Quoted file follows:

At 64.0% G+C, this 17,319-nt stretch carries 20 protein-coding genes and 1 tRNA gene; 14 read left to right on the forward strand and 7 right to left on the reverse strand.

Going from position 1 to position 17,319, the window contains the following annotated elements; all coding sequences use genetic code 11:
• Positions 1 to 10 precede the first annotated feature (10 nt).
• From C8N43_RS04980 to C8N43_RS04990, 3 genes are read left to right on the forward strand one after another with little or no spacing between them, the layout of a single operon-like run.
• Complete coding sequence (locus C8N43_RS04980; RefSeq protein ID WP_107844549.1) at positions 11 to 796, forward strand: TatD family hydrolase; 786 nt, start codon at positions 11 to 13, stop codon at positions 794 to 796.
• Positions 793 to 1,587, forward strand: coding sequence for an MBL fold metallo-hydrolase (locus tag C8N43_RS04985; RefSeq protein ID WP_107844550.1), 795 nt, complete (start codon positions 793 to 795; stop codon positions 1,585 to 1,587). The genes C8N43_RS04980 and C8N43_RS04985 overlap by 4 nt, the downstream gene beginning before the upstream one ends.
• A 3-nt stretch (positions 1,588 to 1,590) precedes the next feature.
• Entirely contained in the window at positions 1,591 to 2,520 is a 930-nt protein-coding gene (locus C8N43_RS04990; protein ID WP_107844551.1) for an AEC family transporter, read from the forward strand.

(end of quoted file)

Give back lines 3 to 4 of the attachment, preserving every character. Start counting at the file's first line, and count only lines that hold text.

• Positions 1 to 10 precede the first annotated feature (10 nt).
• From C8N43_RS04980 to C8N43_RS04990, 3 genes are read left to right on the forward strand one after another with little or no spacing between them, the layout of a single operon-like run.